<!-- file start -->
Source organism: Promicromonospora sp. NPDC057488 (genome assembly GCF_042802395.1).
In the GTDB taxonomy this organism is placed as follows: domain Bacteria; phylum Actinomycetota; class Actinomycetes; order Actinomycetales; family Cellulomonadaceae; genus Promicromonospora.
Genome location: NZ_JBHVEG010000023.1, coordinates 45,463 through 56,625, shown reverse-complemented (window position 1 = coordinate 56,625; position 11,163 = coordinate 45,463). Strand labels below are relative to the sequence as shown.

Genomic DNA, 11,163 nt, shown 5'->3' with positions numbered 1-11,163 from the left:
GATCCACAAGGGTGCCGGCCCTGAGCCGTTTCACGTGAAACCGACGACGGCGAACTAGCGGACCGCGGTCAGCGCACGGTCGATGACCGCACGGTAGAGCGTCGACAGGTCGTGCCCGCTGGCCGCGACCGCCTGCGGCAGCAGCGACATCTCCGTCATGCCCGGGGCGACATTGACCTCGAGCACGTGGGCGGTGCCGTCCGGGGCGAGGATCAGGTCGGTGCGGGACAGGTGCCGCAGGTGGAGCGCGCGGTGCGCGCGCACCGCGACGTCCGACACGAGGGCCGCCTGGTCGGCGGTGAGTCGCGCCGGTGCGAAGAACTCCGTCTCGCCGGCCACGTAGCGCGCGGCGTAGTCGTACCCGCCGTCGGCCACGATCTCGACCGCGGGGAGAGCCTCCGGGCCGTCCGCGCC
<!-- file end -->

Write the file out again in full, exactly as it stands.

Source organism: Promicromonospora sp. NPDC057488 (genome assembly GCF_042802395.1).
In the GTDB taxonomy this organism is placed as follows: domain Bacteria; phylum Actinomycetota; class Actinomycetes; order Actinomycetales; family Cellulomonadaceae; genus Promicromonospora.
Genome location: NZ_JBHVEG010000023.1, coordinates 45,463 through 56,625, shown reverse-complemented (window position 1 = coordinate 56,625; position 11,163 = coordinate 45,463). Strand labels below are relative to the sequence as shown.

Genomic DNA, 11,163 nt, shown 5'->3' with positions numbered 1-11,163 from the left:
GATCCACAAGGGTGCCGGCCCTGAGCCGTTTCACGTGAAACCGACGACGGCGAACTAGCGGACCGCGGTCAGCGCACGGTCGATGACCGCACGGTAGAGCGTCGACAGGTCGTGCCCGCTGGCCGCGACCGCCTGCGGCAGCAGCGACATCTCCGTCATGCCCGGGGCGACATTGACCTCGAGCACGTGGGCGGTGCCGTCCGGGGCGAGGATCAGGTCGGTGCGGGACAGGTGCCGCAGGTGGAGCGCGCGGTGCGCGCGCACCGCGACGTCCGACACGAGGGCCGCCTGGTCGGCGGTGAGTCGCGCCGGTGCGAAGAACTCCGTCTCGCCGGCCACGTAGCGCGCGGCGTAGTCGTACCCGCCGTCGGCCACGATCTCGACCGCGGGGAGAGCCTCCGGGCCGTCCGCGCC